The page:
According to a survey issued today by the Institute of Physics (IOP), which publishes Physics World, over 80% of physicists think that the UK will not be able to fulfill its 2050 “net-zero” ambitions. Regarding climate change, it states that “we stand at a crossroads” and that further assistance is required to address what the IOP refers to as “the defining challenge of our time.” According to the paper, physics research and innovation are “central” to the energy transition. Alok Sharma, a physicist and the president of the United Nations COP 26 summit in Glasgow in 2021, made this statement.
In response to a suggestion by the UK’s independent climate advisory body, the Climate Change Committee, the UK government pledged back in 2019 to achieving net zero by 2050. According to this legally mandated commitment, the nation would have to decrease its greenhouse gas emissions by 100% from 1990 levels by the year 2050. If fulfilled, the UK’s greenhouse-gas emissions would be either the same as or lower than the emissions it takes out of the atmosphere.
According to the IOP paper, “Physics Powering the Green Economy,” physicists and the field of physics may contribute to the development of the green economy. After all, physics-based technologies like nuclear power, renewable energy, energy storage, hydrogen and alternative fuels, and carbon capture and storage have accounted for almost 70% of the £2.2 billion that UK Research and Innovation, the umbrella organization for the country’s research councils, has spent on green energy since 2005.
However, the research states that in order to get back on track to reach its climate targets, the UK would need to receive more funding and assistance. The IOP’s study of 502 physicists employed in academia, industry, and research supports that finding. Of them, 83% predict that the UK will fall short of its net-zero goal, with 68% thinking that present R&D spending is insufficient to ensure net zero.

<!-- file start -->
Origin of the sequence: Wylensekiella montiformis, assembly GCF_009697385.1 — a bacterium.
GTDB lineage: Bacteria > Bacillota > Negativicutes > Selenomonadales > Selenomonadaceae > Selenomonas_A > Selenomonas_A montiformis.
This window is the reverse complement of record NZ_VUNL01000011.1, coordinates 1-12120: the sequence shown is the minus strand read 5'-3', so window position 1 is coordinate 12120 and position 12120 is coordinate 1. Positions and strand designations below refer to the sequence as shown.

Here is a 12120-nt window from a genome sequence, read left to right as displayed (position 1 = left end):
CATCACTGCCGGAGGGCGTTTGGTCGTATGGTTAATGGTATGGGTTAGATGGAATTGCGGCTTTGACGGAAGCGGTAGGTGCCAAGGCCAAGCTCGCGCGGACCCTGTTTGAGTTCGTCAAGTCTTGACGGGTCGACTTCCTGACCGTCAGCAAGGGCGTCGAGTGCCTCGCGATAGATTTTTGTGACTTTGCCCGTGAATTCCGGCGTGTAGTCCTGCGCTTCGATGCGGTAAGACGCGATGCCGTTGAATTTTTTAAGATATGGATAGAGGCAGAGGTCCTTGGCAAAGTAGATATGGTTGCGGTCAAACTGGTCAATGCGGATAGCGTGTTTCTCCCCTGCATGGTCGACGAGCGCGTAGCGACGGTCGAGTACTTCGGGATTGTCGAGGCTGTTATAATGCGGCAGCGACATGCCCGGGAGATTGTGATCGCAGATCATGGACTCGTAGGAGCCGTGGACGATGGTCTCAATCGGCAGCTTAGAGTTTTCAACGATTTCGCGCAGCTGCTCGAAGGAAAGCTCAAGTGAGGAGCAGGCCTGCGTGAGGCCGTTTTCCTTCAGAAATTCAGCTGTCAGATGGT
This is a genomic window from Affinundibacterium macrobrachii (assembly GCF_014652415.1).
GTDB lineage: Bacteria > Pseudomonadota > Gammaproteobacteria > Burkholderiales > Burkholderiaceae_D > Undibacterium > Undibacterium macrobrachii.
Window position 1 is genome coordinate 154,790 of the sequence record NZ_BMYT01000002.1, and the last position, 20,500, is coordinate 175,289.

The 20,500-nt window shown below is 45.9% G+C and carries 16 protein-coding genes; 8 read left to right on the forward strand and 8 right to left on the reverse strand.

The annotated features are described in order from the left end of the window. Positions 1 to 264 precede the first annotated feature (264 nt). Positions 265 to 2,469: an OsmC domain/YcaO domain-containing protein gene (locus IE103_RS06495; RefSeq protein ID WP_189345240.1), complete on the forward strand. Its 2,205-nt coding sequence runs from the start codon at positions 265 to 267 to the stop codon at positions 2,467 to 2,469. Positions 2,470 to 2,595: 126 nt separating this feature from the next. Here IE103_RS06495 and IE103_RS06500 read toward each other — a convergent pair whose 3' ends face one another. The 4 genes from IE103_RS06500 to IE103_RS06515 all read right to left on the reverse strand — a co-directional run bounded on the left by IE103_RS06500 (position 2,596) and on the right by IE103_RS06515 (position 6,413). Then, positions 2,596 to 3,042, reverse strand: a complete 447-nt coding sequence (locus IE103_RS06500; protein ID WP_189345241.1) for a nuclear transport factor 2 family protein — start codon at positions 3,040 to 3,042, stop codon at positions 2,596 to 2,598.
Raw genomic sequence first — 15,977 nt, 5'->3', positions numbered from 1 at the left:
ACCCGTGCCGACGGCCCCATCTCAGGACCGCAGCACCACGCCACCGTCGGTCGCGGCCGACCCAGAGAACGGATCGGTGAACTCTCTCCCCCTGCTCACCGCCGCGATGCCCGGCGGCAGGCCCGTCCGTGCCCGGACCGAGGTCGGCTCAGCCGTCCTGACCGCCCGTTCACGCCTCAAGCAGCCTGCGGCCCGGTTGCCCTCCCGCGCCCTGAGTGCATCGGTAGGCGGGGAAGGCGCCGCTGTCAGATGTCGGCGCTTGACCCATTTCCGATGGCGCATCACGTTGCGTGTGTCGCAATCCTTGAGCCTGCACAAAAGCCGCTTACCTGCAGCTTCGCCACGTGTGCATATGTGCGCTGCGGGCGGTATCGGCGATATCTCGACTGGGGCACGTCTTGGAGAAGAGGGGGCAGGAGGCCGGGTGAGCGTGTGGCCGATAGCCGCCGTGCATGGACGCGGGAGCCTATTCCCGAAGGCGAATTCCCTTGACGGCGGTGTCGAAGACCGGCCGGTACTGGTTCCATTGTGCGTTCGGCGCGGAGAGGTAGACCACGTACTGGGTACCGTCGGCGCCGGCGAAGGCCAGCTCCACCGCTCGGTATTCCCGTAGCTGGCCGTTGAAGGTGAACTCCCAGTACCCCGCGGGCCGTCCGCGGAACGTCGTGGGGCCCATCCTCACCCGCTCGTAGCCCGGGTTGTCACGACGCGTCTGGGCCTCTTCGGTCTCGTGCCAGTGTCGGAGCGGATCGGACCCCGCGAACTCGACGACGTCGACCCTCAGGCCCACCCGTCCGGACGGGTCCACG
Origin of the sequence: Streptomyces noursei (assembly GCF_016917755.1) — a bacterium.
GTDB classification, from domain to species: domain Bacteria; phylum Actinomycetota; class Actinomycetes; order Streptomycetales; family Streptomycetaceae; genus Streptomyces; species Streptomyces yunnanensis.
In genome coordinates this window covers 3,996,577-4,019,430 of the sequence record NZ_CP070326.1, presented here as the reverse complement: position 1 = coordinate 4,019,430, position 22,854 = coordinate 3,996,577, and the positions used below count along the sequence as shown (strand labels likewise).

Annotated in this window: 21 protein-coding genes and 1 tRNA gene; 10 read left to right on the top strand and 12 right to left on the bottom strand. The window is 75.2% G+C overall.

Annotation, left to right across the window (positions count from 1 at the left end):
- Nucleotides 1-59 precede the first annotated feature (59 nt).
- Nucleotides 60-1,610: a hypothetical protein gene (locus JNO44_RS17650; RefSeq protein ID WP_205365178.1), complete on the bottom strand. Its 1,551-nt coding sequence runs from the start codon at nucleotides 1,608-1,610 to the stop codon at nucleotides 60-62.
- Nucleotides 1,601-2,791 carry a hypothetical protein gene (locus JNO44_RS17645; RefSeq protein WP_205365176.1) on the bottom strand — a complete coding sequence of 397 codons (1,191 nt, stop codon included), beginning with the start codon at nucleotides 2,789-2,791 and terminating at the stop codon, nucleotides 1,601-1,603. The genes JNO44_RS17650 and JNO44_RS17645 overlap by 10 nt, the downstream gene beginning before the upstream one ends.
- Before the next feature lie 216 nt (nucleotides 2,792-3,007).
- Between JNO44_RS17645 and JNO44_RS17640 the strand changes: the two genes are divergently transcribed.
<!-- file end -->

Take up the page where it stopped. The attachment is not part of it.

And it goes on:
The University of Birmingham’s Martin Freer, a nuclear physicist who oversaw the report’s development, told Physics World that the 83% statistic is “extremely concerning” in light of the UK’s prior actions, which include fewer coal-fired power plants. The outgoing vice-president of research and innovation at the IOP, Freer, continues, “The signs are currently pointing in the wrong direction.”
Taking up the task
Despite this, the research emphasizes the wealth of prospects in the green economy, noting that over 1750 green tech businesses with a combined revenue of £740 billion operate in the UK and Ireland. The paper states that a robust physics ecosystem is “essential” to the ongoing advancement of green technology and calls for a “broad range” of funding to support physics research, corporate innovation, and skill development.
The IOP also advocates for a “systems approach,” which may advance renewable energy capacity while simultaneously developing the infrastructure. In fact, according to Freer, the UK government needs to promote green technology with “greater ambition.” He continues, “We need to invest more in research and development.” Additionally, “a coordinated approach between various government departments regarding their own policies and strategies to ensure they are appropriately aligned with net zero.”
Sharma, a former UK business secretary who will be leaving the UK parliament after the next election, shares that opinion. “A long-term strategic approach that is supported by action and has physics at its core is what is needed in the UK and Ireland,” he states. “This IOP report is timely and offers helpful evidence to inform how we can move forward as a collective—a message that is important not only in the UK and Ireland, but all over the world.”